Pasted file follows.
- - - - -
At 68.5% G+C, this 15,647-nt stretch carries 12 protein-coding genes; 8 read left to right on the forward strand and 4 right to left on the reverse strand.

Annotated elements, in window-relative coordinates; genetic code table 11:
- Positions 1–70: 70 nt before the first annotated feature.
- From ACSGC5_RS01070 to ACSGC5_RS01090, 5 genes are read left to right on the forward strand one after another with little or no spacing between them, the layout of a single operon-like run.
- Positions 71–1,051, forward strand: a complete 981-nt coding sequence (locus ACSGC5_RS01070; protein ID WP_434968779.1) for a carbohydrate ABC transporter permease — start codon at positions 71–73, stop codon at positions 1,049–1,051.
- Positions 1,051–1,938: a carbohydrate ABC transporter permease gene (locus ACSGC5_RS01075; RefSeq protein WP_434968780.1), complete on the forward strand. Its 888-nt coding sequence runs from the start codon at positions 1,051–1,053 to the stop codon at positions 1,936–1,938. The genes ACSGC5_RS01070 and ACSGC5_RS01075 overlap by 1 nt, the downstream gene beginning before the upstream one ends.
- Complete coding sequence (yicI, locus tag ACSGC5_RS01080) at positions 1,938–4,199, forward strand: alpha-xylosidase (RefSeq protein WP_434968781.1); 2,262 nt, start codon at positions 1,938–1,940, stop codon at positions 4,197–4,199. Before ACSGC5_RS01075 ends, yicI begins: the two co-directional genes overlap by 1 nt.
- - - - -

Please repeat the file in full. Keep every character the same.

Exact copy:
At 68.5% G+C, this 15,647-nt stretch carries 12 protein-coding genes; 8 read left to right on the forward strand and 4 right to left on the reverse strand.

Annotated elements, in window-relative coordinates; genetic code table 11:
- Positions 1–70: 70 nt before the first annotated feature.
- From ACSGC5_RS01070 to ACSGC5_RS01090, 5 genes are read left to right on the forward strand one after another with little or no spacing between them, the layout of a single operon-like run.
- Positions 71–1,051, forward strand: a complete 981-nt coding sequence (locus ACSGC5_RS01070; protein ID WP_434968779.1) for a carbohydrate ABC transporter permease — start codon at positions 71–73, stop codon at positions 1,049–1,051.
- Positions 1,051–1,938: a carbohydrate ABC transporter permease gene (locus ACSGC5_RS01075; RefSeq protein WP_434968780.1), complete on the forward strand. Its 888-nt coding sequence runs from the start codon at positions 1,051–1,053 to the stop codon at positions 1,936–1,938. The genes ACSGC5_RS01070 and ACSGC5_RS01075 overlap by 1 nt, the downstream gene beginning before the upstream one ends.
- Complete coding sequence (yicI, locus tag ACSGC5_RS01080) at positions 1,938–4,199, forward strand: alpha-xylosidase (RefSeq protein WP_434968781.1); 2,262 nt, start codon at positions 1,938–1,940, stop codon at positions 4,197–4,199. Before ACSGC5_RS01075 ends, yicI begins: the two co-directional genes overlap by 1 nt.